Acknowleding that its case had been "significantly eroded," the Brooklyn District Attorney’s Office yesterday moved to drop the indictment against a man who spent some 23 years in prison after his conviction for murdering a prominent rabbi.
In 1991, David Ranta was convicted for the shooting death of Rabbi Chaskel Werzberger in a botched diamond heist, a crime that caught media attention for its cold-bloodedness and which incensed the local Satmar community.
Acting Supreme Court Justice Miriam Cyrulnik in Brooklyn (See Profile) signed an order yesterday to have Ranta, now 58, brought from the Wende Correctional Facility in Alden to her courtroom for proceedings after which, in all likelihood, he will be set free.
Ranta, who is serving a 37 1/2-year-to-life sentence, has maintained his innocence, but his appeals and post-conviction challenges over the years proved unsuccessful until now.
In December 2011, Kings County District Attorney Charles Hynes, at a meeting promoting his newly established Conviction Integrity Unit, asked if anyone could suggest cases for the unit to review.
Ranta’s attorney at the 1991 trial, Michael Baum, now with Brooklyn Defender Services, brought up Ranta’s case because he had received new information about a witness’ "discomfort" with his identification of Ranta as the perpetrator.
"It was hope beyond hope," Baum said yesterday, but "it started the ball rolling."
The request sparked a nearly year-long review by the Conviction Integrity Unit, which turned up information about fabricated statements and improper police work.
In papers filed yesterday by Assistant District Attorney John O’Mara, the head of the unit, the district attorney’s office joined in a defense motion to vacate the conviction. Further, O’Mara wrote that if the motion was granted, the district attorney would move to dismiss the indictment "as the People no longer have sufficient evidence to prove the defendant’s guilt beyond a reasonable doubt."
"Given the cumulative effect [of previously developed evidence and new revelations], the evidentiary foundation upon which the jury relied in delivering its verdict in this case has been significantly eroded. It is, therefore, the People’s position that, had the new evidence been available at the time of the trial, it would have created a probability that the verdict would have been more favorable to the defendant," O’Mara wrote in People v. Ranta, 8990/90.
Ranta’s conviction is the most serious case to be dismissed after the unit’s work and the third time it has opted to free a defendant following a review. Other reviews have led to the vacatur of a felony assault case and a now-sealed misdemeanor case. Apart from the Ranta case, the unit is investigating 14 other cases.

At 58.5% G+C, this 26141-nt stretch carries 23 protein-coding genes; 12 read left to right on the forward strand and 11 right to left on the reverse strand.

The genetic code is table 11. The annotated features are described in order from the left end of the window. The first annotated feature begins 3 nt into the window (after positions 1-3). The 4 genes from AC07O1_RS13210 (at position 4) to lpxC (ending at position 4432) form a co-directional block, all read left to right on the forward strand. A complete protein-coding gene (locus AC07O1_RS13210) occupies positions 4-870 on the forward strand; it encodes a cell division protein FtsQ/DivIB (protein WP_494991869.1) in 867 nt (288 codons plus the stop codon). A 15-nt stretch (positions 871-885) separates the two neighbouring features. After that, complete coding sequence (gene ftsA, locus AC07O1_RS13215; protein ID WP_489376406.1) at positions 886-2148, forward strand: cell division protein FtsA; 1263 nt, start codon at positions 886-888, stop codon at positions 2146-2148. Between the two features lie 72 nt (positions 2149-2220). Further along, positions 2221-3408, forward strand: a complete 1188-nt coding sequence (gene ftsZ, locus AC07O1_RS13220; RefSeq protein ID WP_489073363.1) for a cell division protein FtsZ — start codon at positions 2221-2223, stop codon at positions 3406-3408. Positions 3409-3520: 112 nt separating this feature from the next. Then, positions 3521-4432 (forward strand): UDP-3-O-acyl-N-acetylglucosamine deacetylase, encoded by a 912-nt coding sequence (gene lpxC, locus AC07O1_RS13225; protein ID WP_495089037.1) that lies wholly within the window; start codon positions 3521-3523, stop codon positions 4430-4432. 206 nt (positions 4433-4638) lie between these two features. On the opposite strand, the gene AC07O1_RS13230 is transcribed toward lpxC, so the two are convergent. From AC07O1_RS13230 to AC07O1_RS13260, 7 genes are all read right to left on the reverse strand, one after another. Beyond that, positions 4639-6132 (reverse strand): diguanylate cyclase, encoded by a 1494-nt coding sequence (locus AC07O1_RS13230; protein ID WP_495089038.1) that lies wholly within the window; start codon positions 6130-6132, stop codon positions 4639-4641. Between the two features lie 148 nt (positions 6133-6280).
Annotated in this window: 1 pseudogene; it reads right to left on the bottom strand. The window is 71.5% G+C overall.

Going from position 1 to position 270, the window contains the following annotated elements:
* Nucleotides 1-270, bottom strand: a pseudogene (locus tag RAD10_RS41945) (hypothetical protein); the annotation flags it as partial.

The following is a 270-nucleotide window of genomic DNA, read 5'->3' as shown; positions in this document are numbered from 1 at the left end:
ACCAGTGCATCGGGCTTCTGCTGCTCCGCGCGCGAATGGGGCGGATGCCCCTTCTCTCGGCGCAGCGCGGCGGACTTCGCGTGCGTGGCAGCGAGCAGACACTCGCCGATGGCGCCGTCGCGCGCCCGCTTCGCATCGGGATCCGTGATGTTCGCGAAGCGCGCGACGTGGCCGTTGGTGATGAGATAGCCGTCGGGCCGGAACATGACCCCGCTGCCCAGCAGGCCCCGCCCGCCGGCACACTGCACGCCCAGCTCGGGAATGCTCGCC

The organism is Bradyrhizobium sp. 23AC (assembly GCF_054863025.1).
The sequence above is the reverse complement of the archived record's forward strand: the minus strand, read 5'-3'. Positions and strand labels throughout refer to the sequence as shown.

Robbery Gone Wrong
In the early morning of Feb. 8, 1990, Chaim Weinberger, a diamond courier, left his Brooklyn apartment to catch a flight out of John F. Kennedy International Airport.
He was approached by a gunman but escaped unharmed. The gunman then crossed the street to the car where Werzberger, was sitting. Werzberger was the chief assistant to the grand rabbi at Congregation Yetev Lev D’Satmar and a Holocaust survivor. The gunman shot the rabbi once in the head, pulled his body from the vehicle and sped off.
Two New York City detectives, Louis Scarcella and Stephen Chmil, were put on the case.
Shortly after the crime, police got an anonymous call that a man named Joseph Astin was the killer. Astin died in a car crash two months after the shooting. Baum said in an interview that Astin was fleeing officers pursuing him in connection with the shooting.
Scarcella brought Weinberger, the courier, to the morgue to see if he could identify Astin’s body, and when Weinberger could not, Scarcella stopped chasing leads on Astin.
Instead, the detectives were informed that two inmates awaiting trial on unrelated robbery charges, Dmitry Drikman and Alan Bloom, could have useful information on the crime.
Bloom, who has since died, fingered Ranta as the shooter, and Ranta was arrested in August 1990.
Weinberger, the courier, could not identify anyone at the first of two line-ups and three other witnesses pointed to stand-ins, not Ranta.
At a second line-up, three youths, including Menachem Lieberman, who said they saw the shooter waiting in a car before the crime occurred, identified Ranta.
After the line-ups, Ranta told police he had acted as the "look-out" for the robbery and saw Bloom and Drikman with the gun, but said he left before the shooting happened. Ranta would later tell the Conviction Integrity Unit that he never made any admission.
In any event, Bloom, who was granted immunity, acted as the government’s chief witness at trial, with his testimony backed by the accounts of the three youths who identified Ranta at the line-up.
Scarcella admitted he had not taken any notes during interviews of Bloom and Drikman. At one point, the presiding judge, Supreme Court Justice Francis Egitto, expressed concern about his mistrust of the detectives to the defense and prosecution, but never charged the jury on the issue.